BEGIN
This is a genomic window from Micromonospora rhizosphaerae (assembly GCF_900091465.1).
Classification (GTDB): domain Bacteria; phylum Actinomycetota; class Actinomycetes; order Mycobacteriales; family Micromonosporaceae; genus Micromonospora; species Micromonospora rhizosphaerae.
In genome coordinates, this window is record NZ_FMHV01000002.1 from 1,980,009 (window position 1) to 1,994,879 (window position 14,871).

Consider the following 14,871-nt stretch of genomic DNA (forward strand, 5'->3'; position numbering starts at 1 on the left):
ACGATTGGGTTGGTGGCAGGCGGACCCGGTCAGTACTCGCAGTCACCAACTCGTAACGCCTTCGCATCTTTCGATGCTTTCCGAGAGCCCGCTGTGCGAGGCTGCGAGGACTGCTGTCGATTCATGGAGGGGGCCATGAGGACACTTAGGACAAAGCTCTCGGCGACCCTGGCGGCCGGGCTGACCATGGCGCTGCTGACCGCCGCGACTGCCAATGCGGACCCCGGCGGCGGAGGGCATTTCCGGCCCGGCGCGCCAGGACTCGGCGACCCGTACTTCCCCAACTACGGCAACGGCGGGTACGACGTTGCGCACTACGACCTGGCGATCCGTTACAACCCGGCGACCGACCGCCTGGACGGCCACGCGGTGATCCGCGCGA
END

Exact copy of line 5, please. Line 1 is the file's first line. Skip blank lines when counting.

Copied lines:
ACGATTGGGTTGGTGGCAGGCGGACCCGGTCAGTACTCGCAGTCACCAACTCGTAACGCCTTCGCATCTTTCGATGCTTTCCGAGAGCCCGCTGTGCGAGGCTGCGAGGACTGCTGTCGATTCATGGAGGGGGCCATGAGGACACTTAGGACAAAGCTCTCGGCGACCCTGGCGGCCGGGCTGACCATGGCGCTGCTGACCGCCGCGACTGCCAATGCGGACCCCGGCGGCGGAGGGCATTTCCGGCCCGGCGCGCCAGGACTCGGCGACCCGTACTTCCCCAACTACGGCAACGGCGGGTACGACGTTGCGCACTACGACCTGGCGATCCGTTACAACCCGGCGACCGACCGCCTGGACGGCCACGCGGTGATCCGCGCGA